MENRE secures slow loris known as “Kokam” in Tawi-Tawi

By JULMUNIR I. JANNARAL

RARE KOKAM CAGED: A close-up photo of Philippine slow Loris locally known as “Kokam” to the residents of Bongao, Tawi-Tawi. Kokam is usually found in the thick forest of Bongao. (Contributed Photo)

BONGAO, Tawi-Tawi

The provincial office here of the Bangsamoro’s Ministry of Environment, Natural Resources, and Energy’s (MENRE) received last week a Philippine slow loris locally known as “Kokam” from the residents who has held it captive for several months.

A local resident found the rare animal in malnourished condition in Barangay Mandulan, this municipality.

According to Community ENRE Officer of Tawi-Tawi 1st District Saido Espiliro, the animal was held captive for a few months before it was rescued.

“The slow loris is now being monitored to determine if it has any diseases or if it is already capable of acclimatizing to its natural diet and habitat,” Espiliro said.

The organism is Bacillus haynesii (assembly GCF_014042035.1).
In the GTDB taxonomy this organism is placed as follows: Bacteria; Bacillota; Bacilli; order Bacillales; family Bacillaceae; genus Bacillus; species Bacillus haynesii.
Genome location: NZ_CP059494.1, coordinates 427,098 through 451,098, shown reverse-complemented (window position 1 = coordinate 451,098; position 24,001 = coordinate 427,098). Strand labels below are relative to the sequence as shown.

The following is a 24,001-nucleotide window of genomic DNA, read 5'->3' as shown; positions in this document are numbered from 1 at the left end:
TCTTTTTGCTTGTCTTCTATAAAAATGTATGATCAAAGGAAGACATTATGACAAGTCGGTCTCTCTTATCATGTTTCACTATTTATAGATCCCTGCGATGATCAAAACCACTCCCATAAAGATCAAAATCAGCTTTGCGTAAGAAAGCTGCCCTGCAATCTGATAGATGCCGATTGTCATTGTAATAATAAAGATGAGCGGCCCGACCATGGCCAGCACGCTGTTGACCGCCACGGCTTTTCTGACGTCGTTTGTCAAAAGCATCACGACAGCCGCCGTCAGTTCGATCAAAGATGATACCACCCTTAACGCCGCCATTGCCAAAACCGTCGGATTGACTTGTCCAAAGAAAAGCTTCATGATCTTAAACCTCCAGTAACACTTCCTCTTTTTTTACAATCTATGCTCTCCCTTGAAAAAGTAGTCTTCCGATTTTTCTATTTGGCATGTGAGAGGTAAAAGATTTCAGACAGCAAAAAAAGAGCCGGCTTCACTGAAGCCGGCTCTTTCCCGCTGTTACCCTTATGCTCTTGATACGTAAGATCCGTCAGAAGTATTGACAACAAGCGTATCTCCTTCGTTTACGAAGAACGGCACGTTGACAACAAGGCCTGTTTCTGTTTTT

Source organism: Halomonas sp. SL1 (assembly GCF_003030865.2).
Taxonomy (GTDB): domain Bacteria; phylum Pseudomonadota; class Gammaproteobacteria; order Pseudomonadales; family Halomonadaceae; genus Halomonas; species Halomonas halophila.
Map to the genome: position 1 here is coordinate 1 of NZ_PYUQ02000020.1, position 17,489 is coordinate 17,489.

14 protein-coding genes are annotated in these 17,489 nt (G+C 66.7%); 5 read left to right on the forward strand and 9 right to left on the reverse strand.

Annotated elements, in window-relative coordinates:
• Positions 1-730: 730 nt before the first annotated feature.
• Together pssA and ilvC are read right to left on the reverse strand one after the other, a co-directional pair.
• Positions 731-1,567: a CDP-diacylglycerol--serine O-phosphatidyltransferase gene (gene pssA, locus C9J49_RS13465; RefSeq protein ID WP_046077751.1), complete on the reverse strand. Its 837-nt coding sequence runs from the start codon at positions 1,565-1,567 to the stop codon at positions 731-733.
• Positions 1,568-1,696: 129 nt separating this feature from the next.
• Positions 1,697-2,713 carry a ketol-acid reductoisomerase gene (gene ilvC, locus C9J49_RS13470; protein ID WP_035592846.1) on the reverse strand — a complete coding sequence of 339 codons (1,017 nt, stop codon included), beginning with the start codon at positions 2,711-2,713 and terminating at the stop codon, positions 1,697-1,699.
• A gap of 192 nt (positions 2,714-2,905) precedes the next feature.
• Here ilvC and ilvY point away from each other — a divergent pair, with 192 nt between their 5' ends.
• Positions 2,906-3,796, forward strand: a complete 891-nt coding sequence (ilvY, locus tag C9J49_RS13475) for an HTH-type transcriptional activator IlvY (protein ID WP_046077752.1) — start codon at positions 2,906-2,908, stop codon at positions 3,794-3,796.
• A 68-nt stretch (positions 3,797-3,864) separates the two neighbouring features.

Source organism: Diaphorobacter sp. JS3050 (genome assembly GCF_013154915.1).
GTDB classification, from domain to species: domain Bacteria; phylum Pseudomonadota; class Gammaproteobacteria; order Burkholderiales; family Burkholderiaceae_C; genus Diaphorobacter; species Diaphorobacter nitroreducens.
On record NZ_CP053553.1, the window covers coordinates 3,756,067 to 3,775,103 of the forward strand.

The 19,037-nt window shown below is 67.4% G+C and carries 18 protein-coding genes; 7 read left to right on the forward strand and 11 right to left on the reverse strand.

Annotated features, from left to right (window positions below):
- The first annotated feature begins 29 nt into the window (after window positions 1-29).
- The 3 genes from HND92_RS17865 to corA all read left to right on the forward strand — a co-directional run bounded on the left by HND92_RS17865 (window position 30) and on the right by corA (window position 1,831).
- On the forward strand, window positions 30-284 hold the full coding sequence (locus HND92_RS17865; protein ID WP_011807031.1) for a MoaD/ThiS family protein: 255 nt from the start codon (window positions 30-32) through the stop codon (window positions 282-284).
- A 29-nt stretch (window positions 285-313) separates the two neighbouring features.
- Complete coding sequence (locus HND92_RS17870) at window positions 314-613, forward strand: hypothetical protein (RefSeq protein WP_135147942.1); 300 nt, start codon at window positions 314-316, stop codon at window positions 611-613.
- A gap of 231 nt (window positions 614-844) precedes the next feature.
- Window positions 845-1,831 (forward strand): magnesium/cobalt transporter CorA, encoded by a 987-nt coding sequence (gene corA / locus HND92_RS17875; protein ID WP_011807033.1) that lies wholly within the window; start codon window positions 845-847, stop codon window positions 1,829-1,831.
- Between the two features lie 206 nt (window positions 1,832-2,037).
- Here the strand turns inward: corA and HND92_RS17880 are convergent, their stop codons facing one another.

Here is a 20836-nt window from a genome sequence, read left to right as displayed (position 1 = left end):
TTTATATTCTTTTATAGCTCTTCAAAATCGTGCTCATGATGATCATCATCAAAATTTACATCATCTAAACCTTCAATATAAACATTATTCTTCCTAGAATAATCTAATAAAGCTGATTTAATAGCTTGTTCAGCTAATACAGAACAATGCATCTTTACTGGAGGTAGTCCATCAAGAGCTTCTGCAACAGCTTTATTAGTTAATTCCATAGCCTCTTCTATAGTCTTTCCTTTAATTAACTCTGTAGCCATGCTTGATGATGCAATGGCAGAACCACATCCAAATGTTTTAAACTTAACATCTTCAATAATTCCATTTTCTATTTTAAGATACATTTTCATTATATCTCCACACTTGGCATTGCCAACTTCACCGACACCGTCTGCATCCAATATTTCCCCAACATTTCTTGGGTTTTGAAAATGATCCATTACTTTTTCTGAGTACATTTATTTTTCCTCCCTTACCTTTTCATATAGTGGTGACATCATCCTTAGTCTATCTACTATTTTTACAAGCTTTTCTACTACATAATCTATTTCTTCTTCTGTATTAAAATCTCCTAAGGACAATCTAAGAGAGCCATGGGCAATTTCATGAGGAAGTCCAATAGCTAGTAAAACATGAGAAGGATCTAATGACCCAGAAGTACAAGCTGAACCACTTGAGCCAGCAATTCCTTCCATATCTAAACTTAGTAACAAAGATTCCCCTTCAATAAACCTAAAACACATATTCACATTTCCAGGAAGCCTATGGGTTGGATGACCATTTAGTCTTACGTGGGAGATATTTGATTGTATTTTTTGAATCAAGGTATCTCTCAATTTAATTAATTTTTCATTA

Tawi-Tawi CENRE Office, with assistance from the Police Provincial Office, conducted the rescue activity in Baywalk, Pahut, Bongao.

The rescue of the slow loris also served as a turning point for MENRE to conduct a community awareness campaign about the ecological importance of native and endemic wildlife species in Tawi-Tawi, as well as the dangers of mishandling venomous species such as the Philippine slow loris.

A native to the country’s Sulu Archipelago, slow loris is classified as Vulnerable by the International Union for Conservation of Nature (IUCN) in 2015 due to their decreasing population.

Their continuing decline is mainly due to human encroachment into their natural habitat, harvesting them for pet trade.

According to Emerson Sy, executive director of the Philippine Center for Terrestrial and Aquatic Research, this was the second time a Philippine slow loris was rescued from captivity in the last decade. The first was in 2019 in the municipality of Simunul, also in Tawi-Tawi province.

MENRE Tawi-Tawi is eyeing a mountain in Bongao known as Bud Kabugan as a release site to ensure the animal’s safety.

Another community awareness campaign will be conducted in the area to gain commitment from the residents that they will not hunt, collect, harm, and trade said wildlife species. JIJ

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